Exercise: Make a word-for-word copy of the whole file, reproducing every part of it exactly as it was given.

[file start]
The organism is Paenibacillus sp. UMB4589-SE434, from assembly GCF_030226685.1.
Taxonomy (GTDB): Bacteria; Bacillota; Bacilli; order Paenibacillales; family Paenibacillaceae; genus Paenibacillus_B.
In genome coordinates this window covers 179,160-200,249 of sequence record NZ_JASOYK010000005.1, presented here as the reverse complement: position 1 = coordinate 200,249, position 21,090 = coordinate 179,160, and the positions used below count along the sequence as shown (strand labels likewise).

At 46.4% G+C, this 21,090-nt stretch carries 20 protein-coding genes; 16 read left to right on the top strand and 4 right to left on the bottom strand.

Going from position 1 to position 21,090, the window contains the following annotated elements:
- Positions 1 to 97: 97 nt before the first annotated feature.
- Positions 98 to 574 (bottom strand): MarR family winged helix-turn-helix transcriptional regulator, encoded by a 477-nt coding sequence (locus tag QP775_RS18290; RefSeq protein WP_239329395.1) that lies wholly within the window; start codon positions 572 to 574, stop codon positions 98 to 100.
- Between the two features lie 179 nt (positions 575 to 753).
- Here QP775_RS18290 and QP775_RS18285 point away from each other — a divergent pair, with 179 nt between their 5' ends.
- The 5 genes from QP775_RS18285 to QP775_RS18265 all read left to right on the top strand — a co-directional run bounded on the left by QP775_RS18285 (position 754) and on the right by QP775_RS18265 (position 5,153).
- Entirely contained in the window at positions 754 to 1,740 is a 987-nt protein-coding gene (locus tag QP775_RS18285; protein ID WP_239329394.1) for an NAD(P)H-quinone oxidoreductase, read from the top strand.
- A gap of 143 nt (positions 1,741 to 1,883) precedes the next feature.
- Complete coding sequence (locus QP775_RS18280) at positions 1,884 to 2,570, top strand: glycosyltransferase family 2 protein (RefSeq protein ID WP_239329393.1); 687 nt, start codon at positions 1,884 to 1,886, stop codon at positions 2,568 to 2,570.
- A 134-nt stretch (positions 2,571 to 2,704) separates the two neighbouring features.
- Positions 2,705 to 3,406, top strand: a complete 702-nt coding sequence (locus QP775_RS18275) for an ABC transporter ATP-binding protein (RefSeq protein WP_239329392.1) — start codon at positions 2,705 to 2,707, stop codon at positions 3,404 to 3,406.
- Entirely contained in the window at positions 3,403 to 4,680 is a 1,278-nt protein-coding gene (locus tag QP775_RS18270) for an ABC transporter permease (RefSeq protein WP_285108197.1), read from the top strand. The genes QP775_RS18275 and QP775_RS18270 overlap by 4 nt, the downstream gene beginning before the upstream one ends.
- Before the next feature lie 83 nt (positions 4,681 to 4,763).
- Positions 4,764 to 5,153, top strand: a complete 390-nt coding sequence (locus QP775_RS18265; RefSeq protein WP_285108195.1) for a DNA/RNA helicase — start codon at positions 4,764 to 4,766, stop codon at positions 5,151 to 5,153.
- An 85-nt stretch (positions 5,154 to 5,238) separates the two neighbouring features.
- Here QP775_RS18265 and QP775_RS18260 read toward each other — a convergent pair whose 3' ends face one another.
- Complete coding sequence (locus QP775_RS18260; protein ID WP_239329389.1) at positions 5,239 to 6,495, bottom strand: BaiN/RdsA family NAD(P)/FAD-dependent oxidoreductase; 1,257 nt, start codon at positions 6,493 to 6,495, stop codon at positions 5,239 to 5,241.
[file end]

The organism is Paenibacillus sp. UMB4589-SE434, from assembly GCF_030226685.1.
Taxonomy (GTDB): Bacteria; Bacillota; Bacilli; order Paenibacillales; family Paenibacillaceae; genus Paenibacillus_B.
In genome coordinates this window covers 179,160-200,249 of sequence record NZ_JASOYK010000005.1, presented here as the reverse complement: position 1 = coordinate 200,249, position 21,090 = coordinate 179,160, and the positions used below count along the sequence as shown (strand labels likewise).

At 46.4% G+C, this 21,090-nt stretch carries 20 protein-coding genes; 16 read left to right on the top strand and 4 right to left on the bottom strand.

Going from position 1 to position 21,090, the window contains the following annotated elements:
- Positions 1 to 97: 97 nt before the first annotated feature.
- Positions 98 to 574 (bottom strand): MarR family winged helix-turn-helix transcriptional regulator, encoded by a 477-nt coding sequence (locus tag QP775_RS18290; RefSeq protein WP_239329395.1) that lies wholly within the window; start codon positions 572 to 574, stop codon positions 98 to 100.
- Between the two features lie 179 nt (positions 575 to 753).
- Here QP775_RS18290 and QP775_RS18285 point away from each other — a divergent pair, with 179 nt between their 5' ends.
- The 5 genes from QP775_RS18285 to QP775_RS18265 all read left to right on the top strand — a co-directional run bounded on the left by QP775_RS18285 (position 754) and on the right by QP775_RS18265 (position 5,153).
- Entirely contained in the window at positions 754 to 1,740 is a 987-nt protein-coding gene (locus tag QP775_RS18285; protein ID WP_239329394.1) for an NAD(P)H-quinone oxidoreductase, read from the top strand.
- A gap of 143 nt (positions 1,741 to 1,883) precedes the next feature.
- Complete coding sequence (locus QP775_RS18280) at positions 1,884 to 2,570, top strand: glycosyltransferase family 2 protein (RefSeq protein ID WP_239329393.1); 687 nt, start codon at positions 1,884 to 1,886, stop codon at positions 2,568 to 2,570.
- A 134-nt stretch (positions 2,571 to 2,704) separates the two neighbouring features.
- Positions 2,705 to 3,406, top strand: a complete 702-nt coding sequence (locus QP775_RS18275) for an ABC transporter ATP-binding protein (RefSeq protein WP_239329392.1) — start codon at positions 2,705 to 2,707, stop codon at positions 3,404 to 3,406.
- Entirely contained in the window at positions 3,403 to 4,680 is a 1,278-nt protein-coding gene (locus tag QP775_RS18270) for an ABC transporter permease (RefSeq protein WP_285108197.1), read from the top strand. The genes QP775_RS18275 and QP775_RS18270 overlap by 4 nt, the downstream gene beginning before the upstream one ends.
- Before the next feature lie 83 nt (positions 4,681 to 4,763).
- Positions 4,764 to 5,153, top strand: a complete 390-nt coding sequence (locus QP775_RS18265; RefSeq protein WP_285108195.1) for a DNA/RNA helicase — start codon at positions 4,764 to 4,766, stop codon at positions 5,151 to 5,153.
- An 85-nt stretch (positions 5,154 to 5,238) separates the two neighbouring features.
- Here QP775_RS18265 and QP775_RS18260 read toward each other — a convergent pair whose 3' ends face one another.
- Complete coding sequence (locus QP775_RS18260; protein ID WP_239329389.1) at positions 5,239 to 6,495, bottom strand: BaiN/RdsA family NAD(P)/FAD-dependent oxidoreductase; 1,257 nt, start codon at positions 6,493 to 6,495, stop codon at positions 5,239 to 5,241.